Deepest Significant Groundwater Contamination:   100ft bgs
Plume Size:   Plume Length: 2,400ft
Plume Width: 150ft
Plume Thickness: 100ft
Average Depth to Groundwater:   9ft

Lithology and Subsurface Geology

 
  fine grained sand with limestone stringers
Depth: 0-12ft bgs
12ft thick
Conductivity: 50ft/day
Gradient: 0.0014ft/ft
 
  fine-grained sand
Depth: 12-32ft bgs
20ft thick
 
  fine-grained sand with limestone stingers
Depth: 32-41ft bgs
9ft thick
 
  limestone with fine-grained sand interbeds
Depth: 41-80ft bgs
39ft thick

Pathways and DNAPL Presence

checkGroundwater
checkSediments
checkSoil
checkDNAPL Present

Vapor Intrusion Pathway

Has the potential for vapor intrusion (VI) been evaluated?
  No
Has a vapor mitigation system been installed?
  Yes 
Type of Vapor Mitigation System(s):
  Soil Vapor Extraction

Remediation Scenario

Cleanup Goals:
  Groundwater; PCE = 3 ug/l, TCE = 3 ug/l, Cis 1,2-DCe = 70 ug/l, Trans 1,2-DCe = 100 ug/l, Vinyl Chloride = 1 ug/l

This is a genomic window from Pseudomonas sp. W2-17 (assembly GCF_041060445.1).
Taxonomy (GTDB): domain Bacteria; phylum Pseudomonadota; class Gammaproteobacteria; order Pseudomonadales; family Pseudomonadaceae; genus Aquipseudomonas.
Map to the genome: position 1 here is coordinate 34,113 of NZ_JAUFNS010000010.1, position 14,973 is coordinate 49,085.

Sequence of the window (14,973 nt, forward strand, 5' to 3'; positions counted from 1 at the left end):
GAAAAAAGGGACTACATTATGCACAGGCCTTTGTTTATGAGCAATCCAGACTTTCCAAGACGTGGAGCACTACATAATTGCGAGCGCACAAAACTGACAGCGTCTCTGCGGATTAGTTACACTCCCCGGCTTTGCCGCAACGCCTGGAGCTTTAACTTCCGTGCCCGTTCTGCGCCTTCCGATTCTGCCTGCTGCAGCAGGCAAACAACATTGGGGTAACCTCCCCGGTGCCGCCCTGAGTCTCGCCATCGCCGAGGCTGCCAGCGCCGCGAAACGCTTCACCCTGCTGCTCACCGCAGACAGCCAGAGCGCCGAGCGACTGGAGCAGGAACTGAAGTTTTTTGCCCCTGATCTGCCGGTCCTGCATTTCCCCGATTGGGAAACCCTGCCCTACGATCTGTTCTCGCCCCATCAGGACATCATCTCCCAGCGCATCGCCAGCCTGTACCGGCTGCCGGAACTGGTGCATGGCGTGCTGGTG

Soil: PCE = 30 ug/kg, TCE = 30 ug/kg
Remedy Level:
  Full Scale Remedy

Technologies

In Situ Bioremediation
 

Why the technology was selected:
Bioremediation was chosen to polish low levels of VOCs in the groundwater in the contaminant source area because reductive dechlorination was actively occurring in groundwater (daughter products present, dissolved oxygen concentrations < 0.5 mg/l, Redox ~ -200 millivolts, pH 6.82 to 7.56 standard units.

Date implemented:
First potassium lactate injection event: February 9-10, 2007.

Final remediation design:
Bioremediation: Two 2-inch PVC injection wells installed outside sevice door of drycleaning facility. The wells are screened 10-20 ft BLS. In the first injection event, a total of 17 gallons of potassium lactate was mixed with 9,600 gallons of water and injected in each well (total of 19,234 gallons of K-lacate solution for each injection event).